I had the privilege of hearing the Honourable Justice Thomas McEwen of the Ontario Superior Court of Justice speak at The Advocates’ Society’s Estates Litigation Networking Reception on November 23, 2015. Justice McEwen sits in Toronto and is currently the Civil Team Leader.
Justice McEwen noted that the system of 9:30 a.m. scheduling appointments on the commercial and estates list had been very productive and he is looking to roll out 9:30 scheduling appointments in the rest of the civil system (a formal motion does not need to be booked for a scheduling appointment; the parties can relatively expeditiously obtain a date and appear before a judge in his or her chambers). However, there is always room for improvement and his Honour noted some areas where counsel could work to increase the efficiency of the scheduling appointment process.
First, if a matter settles the court staff need to hear about it as soon as possible. Too often, news of a settlement is provided either close to the actual scheduling appointment, motion or hearing or not at all. Scarce court time is being lost which could otherwise have been reallocated to other matters. When a matter settles, let Joe DiPietro of the Estates List know as soon as possible by phone or via email at email@example.com.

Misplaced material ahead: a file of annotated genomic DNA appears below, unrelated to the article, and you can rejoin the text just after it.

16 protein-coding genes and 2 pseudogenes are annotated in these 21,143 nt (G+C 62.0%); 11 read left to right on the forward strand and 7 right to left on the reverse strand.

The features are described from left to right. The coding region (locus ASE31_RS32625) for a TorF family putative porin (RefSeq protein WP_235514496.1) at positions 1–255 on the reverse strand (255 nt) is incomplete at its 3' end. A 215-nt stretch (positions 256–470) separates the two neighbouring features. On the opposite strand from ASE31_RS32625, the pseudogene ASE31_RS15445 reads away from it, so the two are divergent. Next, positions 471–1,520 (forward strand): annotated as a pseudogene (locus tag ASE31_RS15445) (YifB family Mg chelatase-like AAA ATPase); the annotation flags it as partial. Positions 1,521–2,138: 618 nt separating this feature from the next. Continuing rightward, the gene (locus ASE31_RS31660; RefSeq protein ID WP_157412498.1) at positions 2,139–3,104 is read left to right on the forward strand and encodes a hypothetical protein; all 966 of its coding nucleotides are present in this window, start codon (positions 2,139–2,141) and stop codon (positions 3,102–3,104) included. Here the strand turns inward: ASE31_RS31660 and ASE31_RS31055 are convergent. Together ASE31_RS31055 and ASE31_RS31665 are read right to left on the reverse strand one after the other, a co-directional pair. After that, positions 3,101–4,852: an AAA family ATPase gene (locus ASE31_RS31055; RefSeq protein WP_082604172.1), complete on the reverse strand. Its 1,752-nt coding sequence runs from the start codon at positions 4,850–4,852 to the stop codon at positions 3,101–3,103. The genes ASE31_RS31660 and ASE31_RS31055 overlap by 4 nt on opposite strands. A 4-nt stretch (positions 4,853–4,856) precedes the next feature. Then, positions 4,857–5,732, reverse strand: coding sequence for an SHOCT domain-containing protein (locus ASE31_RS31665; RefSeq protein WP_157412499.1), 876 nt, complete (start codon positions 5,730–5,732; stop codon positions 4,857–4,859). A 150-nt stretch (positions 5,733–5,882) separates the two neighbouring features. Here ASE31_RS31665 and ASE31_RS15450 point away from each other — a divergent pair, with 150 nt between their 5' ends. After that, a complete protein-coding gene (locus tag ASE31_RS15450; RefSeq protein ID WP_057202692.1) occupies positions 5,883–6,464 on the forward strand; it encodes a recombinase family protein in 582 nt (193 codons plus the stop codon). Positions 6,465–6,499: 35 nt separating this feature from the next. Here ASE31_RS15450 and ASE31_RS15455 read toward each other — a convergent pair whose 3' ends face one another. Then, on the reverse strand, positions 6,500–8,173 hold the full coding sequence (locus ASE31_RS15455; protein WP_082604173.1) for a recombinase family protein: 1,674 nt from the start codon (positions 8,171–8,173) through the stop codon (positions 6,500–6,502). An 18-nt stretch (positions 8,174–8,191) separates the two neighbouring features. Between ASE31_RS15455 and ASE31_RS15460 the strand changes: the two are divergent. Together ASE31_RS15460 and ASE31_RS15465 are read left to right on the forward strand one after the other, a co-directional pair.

Second, it sometimes seems that counsel are speaking to each other for the first time during the 9:30 scheduling appointment. Time is at a premium for scheduling appointments and it is not fair to those who have 10:00 a.m. motions if the scheduling appointments run overlong. Counsel should talk with one another and resolve as much as they can before they enter the judge’s chambers. Communication between counsel is extremely important and can avoid unnecessary court appearances.
Third, it is the practice of some counsel to seek to have a settlement approved with respect to a person under disability at a scheduling appointment. For these sensitive matters, a motion should be booked at 10:00 a.m. so that the judge can review a written record and will be able to hear fulsome submissions from counsel.
All counsel should heed Justice McEwen’s words and the dictates of the “3 Cs”: “Co-operation, communication and common sense.”